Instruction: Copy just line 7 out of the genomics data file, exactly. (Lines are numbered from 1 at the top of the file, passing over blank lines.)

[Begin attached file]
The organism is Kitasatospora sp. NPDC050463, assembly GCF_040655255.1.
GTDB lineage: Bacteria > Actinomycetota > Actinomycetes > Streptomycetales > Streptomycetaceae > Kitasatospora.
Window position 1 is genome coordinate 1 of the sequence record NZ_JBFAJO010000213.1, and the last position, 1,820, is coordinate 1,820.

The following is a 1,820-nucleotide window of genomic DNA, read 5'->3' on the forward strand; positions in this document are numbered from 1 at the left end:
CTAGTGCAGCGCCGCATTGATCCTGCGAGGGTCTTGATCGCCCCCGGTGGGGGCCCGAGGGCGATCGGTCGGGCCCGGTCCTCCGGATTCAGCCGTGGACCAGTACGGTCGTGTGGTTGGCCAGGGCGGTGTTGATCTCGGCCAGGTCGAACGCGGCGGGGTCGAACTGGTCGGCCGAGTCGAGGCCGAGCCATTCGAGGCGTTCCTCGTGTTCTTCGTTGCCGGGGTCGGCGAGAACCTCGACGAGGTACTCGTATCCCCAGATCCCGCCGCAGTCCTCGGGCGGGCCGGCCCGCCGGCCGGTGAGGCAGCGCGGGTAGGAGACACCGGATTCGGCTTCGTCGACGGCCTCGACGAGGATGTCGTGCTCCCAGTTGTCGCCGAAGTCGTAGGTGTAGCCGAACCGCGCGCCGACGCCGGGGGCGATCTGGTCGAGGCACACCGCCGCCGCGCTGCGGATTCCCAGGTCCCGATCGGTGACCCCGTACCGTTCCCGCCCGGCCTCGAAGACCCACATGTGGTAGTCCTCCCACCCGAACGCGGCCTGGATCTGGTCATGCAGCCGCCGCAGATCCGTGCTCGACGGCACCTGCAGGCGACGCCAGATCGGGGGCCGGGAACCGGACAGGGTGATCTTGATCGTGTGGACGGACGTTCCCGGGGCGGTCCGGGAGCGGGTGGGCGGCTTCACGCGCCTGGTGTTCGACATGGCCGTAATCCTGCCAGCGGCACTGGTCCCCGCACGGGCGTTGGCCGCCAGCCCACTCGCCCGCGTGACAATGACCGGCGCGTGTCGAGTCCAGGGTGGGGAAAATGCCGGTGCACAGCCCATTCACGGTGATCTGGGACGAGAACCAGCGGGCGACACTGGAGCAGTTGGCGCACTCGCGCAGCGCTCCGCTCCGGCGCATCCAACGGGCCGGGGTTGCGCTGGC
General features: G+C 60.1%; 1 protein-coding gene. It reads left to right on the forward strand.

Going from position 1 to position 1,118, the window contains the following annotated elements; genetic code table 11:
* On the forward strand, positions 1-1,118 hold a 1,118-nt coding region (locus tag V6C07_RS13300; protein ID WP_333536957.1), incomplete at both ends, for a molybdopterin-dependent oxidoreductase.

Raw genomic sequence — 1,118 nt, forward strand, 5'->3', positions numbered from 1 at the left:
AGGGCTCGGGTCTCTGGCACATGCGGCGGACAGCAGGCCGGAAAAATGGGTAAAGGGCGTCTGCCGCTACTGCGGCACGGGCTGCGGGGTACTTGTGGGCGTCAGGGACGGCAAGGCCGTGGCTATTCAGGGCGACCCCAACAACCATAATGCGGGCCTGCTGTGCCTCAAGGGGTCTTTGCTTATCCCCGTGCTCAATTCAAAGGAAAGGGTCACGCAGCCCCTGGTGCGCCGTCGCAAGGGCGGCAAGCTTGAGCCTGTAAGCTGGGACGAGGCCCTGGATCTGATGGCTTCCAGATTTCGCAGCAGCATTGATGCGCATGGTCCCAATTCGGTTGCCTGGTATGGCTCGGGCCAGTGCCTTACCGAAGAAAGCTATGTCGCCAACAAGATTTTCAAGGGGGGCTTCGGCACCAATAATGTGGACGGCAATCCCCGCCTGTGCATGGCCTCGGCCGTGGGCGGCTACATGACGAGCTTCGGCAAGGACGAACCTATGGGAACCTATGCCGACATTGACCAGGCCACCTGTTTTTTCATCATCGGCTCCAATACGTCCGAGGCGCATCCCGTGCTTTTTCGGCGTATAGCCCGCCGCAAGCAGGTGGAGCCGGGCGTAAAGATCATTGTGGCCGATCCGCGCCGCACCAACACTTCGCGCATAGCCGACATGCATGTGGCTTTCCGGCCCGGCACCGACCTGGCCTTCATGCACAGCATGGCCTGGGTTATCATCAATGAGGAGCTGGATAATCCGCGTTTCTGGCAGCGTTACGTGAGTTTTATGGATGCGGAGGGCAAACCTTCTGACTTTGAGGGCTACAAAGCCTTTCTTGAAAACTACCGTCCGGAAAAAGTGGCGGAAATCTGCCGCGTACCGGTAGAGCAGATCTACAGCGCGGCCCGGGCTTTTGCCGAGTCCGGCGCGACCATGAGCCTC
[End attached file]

Going from position 1 to position 1,118, the window contains the following annotated elements; genetic code table 11: